Skip links and keyboard navigation

Salmonella spike prompts health alert

A reported 1256 cases of salmonella in Queensland so far this year has prompted Queensland Health to issue an alert to businesses involved in food preparation, and the community as a whole.

Executive Director of the Health Protection Directorate, Sophie Dwyer said the figure was 2.5 times what would normally be expected.

"Almost half of the cases reported this year have been from the Salmonella Typhimurium strain, with the majority (80 per cent) being reported in south east Queensland."

"Salmonella Typhimurium has caused eight outbreaks of foodborne disease in South East Queensland since mid-December 2014, which is double the number of outbreaks we have investigated for the same period in recent years.

"These figures show the vital need for food handlers to be aware of food safety procedures.

"For this reason, we have asked all local councils to provide all food handlers in their catchments with our advice on the top causes of salmonella and how to best avoid it."

The main issues observed during investigations into recent food borne illness outbreaks were:

• Egg wash that had been topped up, used multiple times and kept at room temperature for long periods of time.

• Raw eggs products such as mayonnaise, aioli, hollandaise, mousse and tiramisu prepared too far in advance and not refrigerated.

• Inadequate cleaning and sanitation throughout food businesses.

• Cross contamination of bacteria via tea towels and other equipment.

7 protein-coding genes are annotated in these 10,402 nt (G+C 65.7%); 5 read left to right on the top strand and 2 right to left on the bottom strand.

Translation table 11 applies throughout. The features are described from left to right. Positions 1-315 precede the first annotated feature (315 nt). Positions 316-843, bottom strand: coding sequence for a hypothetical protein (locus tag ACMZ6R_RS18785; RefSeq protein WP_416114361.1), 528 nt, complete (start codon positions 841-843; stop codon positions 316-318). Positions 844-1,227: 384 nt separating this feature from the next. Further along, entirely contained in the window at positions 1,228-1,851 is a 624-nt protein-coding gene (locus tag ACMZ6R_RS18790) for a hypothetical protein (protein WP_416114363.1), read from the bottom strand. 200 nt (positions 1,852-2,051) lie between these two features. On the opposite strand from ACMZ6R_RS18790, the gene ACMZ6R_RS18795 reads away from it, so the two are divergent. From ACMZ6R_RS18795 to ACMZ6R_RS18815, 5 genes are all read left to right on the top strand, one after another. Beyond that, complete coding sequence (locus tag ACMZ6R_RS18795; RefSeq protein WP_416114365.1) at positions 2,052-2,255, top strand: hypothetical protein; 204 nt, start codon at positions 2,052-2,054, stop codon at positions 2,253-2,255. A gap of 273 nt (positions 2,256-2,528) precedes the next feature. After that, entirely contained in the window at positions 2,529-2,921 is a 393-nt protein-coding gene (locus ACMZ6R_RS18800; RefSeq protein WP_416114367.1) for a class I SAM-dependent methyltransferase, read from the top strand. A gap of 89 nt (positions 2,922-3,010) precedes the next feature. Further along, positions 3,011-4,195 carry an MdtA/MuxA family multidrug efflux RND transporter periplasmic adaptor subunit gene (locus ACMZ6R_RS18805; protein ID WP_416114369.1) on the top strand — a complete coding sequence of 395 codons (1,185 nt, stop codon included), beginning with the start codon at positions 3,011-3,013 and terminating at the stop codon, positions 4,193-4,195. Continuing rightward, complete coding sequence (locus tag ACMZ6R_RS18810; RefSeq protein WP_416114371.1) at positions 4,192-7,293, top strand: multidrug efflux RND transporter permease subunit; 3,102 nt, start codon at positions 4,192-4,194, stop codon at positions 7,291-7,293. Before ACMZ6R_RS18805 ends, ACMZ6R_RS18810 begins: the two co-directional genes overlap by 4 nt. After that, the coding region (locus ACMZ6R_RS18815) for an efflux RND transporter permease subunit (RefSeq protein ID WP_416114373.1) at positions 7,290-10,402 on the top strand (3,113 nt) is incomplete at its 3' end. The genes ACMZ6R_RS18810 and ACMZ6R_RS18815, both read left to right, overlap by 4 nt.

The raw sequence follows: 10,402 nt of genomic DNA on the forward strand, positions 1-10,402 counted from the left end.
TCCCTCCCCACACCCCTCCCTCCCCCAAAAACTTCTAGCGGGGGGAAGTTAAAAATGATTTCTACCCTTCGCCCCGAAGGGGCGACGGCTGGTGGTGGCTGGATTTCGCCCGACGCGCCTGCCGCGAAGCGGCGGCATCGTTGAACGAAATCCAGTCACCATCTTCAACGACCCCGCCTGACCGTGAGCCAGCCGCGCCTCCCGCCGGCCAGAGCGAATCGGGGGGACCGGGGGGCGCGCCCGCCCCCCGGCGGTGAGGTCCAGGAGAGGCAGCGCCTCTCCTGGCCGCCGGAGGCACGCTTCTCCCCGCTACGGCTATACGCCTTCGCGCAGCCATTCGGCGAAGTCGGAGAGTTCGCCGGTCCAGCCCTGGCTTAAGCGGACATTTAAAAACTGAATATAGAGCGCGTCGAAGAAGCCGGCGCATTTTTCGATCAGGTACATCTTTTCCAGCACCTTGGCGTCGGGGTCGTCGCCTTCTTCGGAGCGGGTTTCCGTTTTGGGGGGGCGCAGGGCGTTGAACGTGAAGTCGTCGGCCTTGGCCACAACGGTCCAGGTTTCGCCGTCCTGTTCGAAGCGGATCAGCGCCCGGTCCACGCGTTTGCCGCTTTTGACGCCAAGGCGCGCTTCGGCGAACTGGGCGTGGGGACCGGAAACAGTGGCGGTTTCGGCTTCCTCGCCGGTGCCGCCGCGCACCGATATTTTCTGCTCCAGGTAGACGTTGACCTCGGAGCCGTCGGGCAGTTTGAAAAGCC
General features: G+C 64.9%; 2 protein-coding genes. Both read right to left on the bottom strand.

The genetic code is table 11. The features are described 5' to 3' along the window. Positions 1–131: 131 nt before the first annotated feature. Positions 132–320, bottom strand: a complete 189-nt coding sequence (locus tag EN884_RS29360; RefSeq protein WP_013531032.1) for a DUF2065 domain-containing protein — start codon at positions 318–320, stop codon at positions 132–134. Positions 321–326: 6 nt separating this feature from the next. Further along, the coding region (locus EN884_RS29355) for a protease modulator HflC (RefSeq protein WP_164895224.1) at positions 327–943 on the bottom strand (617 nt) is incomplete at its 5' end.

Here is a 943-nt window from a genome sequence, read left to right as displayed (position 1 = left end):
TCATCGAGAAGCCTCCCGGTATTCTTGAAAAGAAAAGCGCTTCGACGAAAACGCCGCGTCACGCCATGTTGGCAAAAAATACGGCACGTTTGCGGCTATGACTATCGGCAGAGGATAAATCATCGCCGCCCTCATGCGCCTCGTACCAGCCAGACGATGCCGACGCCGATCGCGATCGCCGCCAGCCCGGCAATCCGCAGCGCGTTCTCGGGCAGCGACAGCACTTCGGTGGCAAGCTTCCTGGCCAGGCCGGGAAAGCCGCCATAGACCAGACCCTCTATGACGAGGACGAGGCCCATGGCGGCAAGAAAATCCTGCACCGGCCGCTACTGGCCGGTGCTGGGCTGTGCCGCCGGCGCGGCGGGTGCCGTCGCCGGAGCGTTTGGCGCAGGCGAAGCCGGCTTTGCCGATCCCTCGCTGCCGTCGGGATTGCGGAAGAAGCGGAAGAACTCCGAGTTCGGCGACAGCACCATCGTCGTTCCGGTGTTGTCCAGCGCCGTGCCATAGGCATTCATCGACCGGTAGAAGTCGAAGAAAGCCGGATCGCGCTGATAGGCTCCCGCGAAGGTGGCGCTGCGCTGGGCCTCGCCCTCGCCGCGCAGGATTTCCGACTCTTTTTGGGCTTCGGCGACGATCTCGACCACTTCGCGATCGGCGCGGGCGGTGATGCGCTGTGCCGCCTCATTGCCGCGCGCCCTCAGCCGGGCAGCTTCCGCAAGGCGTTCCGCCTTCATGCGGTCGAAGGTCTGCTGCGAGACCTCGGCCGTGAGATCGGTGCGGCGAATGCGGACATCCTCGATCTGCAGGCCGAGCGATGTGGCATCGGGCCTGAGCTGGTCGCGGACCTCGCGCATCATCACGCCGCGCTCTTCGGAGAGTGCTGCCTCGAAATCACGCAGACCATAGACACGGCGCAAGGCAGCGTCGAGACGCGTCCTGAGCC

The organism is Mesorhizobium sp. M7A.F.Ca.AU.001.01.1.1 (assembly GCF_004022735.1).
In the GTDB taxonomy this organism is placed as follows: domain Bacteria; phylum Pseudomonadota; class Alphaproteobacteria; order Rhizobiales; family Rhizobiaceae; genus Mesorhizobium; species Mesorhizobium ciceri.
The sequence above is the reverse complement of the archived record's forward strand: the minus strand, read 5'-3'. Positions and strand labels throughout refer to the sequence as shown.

Queensland Health advises those businesses providing food to vulnerable members of the population – particularly young children, patients in hospitals and older people and people with impaired immune systems - to be extra vigilant.

The top five tips from Queensland Health on ensuring food safety are:

• Always wash hands before and after handling eggs and raw chicken

• Prevent cross contamination by using separate chopping boards, tongs, knives, containers and other equipment when storing, preparing, handling and cooking raw and ready to eat food.

• Cook chicken thoroughly so that there is no pink meat and the juices run clear.

• Uncooked food that contains raw eggs are a high risk, therefore consider using pasteurised egg products.

• Ensure food is stored below 5 degrees Celsius and is returned to the refrigerator within two hours.

For advice on salmonella and safe food handling, visit the Queensland Health website: http://conditions.health.qld.gov.au/HealthConditions/2/Infections-Parasites/6/Bacterial-Infections/734/Salmonella-infection-salmonellosis

Last updated: 23 February 2015